The income and home ownership gap between minorities and whites continued to grow last year as African Americans and Hispanics lost more ground to the nation’s stagnant economy, the National Urban League said in a new report released Thursday.

The findings — which track with other reports this year — come in the civil rights organization’s annual “State of Black America” book. It evaluates and analyzes government data, public polls and other metrics in an attempt to measure equality on a range of issues.

“This recession has caused an exacerbation of the already large wealth gap in this country,” said Urban League President Marc Morial. “Candidly, these are very difficult and tough times.”

Morial and his group are in Washington this week for the Urban League’s annual legislative conference, where the group will lobby against budget cuts proposed by both the White House and House Republicans. Morial called proposed cuts to Head Start, Meals on Wheels and other social programs “mean spirited and reckless.”

Both House Republicans and members of the Obama administration have said budget cuts are necessary to lower the nation’s ballooning deficit — and politicians from both parties want to trim social programs.

The Urban League’s annual report, which was first published in the late 1970s, focuses on the potential effect of those proposed budget cuts, suggesting they would exacerbate the racial disparities.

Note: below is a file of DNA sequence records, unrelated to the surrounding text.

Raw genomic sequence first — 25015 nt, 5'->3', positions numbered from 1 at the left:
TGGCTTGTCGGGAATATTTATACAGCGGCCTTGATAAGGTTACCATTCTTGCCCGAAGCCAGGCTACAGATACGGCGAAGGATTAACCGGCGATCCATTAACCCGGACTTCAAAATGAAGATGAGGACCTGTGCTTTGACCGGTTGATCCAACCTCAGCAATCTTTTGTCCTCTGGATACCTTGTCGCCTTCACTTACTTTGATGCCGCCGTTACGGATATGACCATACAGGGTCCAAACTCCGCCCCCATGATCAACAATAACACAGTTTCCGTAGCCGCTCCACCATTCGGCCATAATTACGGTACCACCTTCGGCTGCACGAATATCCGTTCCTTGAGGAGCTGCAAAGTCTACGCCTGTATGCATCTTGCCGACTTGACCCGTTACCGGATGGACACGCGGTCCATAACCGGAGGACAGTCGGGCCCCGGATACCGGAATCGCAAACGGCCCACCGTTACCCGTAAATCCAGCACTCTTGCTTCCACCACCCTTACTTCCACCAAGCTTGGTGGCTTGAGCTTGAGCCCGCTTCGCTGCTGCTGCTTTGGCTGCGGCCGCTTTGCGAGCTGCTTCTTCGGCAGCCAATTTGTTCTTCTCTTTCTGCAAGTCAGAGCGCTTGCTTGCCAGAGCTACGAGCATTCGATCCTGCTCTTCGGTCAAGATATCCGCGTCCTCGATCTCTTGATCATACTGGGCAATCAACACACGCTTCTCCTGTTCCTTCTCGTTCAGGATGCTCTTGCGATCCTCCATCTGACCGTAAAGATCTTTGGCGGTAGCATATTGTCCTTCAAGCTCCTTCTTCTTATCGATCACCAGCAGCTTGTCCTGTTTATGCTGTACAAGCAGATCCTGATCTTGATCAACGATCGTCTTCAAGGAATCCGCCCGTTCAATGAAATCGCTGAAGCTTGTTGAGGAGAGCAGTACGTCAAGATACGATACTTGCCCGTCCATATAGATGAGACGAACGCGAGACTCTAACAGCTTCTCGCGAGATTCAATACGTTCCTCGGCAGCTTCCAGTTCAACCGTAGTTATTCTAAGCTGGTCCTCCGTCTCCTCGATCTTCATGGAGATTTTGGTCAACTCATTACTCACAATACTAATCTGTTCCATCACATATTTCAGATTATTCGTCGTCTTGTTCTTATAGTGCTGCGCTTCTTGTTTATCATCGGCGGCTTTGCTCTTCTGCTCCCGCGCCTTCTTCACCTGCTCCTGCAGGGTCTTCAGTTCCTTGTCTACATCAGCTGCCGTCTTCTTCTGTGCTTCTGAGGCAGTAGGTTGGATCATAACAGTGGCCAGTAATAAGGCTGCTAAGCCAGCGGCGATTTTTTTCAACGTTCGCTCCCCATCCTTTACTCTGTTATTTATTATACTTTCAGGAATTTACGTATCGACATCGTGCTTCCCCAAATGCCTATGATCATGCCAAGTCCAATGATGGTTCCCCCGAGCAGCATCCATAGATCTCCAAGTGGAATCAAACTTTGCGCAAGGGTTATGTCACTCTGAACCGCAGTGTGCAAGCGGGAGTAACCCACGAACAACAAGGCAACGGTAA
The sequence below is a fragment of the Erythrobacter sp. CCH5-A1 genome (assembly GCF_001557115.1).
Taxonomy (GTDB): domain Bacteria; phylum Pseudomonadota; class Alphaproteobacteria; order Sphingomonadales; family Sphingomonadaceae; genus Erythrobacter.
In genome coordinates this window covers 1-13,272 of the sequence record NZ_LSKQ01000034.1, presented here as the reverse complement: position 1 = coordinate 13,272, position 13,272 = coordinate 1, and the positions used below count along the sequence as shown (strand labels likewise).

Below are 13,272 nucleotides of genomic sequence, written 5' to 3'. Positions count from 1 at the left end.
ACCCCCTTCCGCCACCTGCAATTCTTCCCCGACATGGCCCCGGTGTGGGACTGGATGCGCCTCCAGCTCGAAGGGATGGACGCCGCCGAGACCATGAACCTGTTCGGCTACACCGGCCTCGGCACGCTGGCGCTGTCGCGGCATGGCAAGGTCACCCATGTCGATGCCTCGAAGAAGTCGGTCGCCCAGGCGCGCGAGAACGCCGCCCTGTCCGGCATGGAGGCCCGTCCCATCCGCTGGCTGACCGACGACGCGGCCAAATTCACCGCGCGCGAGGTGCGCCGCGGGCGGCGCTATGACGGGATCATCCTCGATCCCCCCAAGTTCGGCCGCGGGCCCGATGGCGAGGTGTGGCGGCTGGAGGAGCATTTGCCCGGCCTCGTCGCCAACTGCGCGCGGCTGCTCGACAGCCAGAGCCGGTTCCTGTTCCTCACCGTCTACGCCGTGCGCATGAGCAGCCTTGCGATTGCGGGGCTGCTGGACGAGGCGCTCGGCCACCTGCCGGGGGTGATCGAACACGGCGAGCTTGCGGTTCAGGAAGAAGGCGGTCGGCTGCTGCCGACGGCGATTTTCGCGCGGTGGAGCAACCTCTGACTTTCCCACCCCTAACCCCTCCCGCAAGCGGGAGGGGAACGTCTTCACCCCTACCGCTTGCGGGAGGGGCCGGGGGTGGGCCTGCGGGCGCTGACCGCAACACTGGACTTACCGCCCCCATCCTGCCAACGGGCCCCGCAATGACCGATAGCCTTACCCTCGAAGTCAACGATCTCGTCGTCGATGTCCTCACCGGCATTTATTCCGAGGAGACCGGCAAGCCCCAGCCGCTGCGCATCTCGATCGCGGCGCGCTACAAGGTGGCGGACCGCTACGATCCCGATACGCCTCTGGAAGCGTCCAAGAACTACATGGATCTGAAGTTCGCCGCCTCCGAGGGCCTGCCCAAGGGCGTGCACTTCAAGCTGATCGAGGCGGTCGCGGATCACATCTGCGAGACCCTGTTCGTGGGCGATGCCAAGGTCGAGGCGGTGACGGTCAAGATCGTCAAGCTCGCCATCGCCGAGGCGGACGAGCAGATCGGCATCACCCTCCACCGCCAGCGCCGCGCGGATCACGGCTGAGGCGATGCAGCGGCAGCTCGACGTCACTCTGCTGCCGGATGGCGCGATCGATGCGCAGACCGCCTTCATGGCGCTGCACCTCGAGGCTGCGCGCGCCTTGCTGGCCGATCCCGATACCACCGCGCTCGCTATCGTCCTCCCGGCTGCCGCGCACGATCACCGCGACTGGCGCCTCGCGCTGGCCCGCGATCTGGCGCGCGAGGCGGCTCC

In the past 30 years, the gaps between whites and minorities have narrowed on many measures. But last year, amid the national housing crisis, the Urban League points out that mortgage application denial rates for African Americans rose by 3.2 percentage points, while they barely budged for whites.

Blacks also suffered a steeper decline in household wealth than whites. In 2009, African-American families held $2,172 in household wealth compared with $97,862 for their white counterparts, according to estimates by the Economic Policy Institute cited in the report. In 2007, net worth was $148,550 for whites and $9,620 for blacks. Data for Asians and Hispanics are not included in the estimates.

Morial and his group have offered a range of ideas, such as restoring funding for youth summer jobs programs and expanding small business lending, that are not likely to gain traction on Capitol Hill amid the budget debate.

“A dream without a plan is nothing more than a wish, and that’s what we’re doing,” said syndicated radio show host Warren Ballentine, who was in town for discussions at the Urban League conference. “We’re wishing right now.”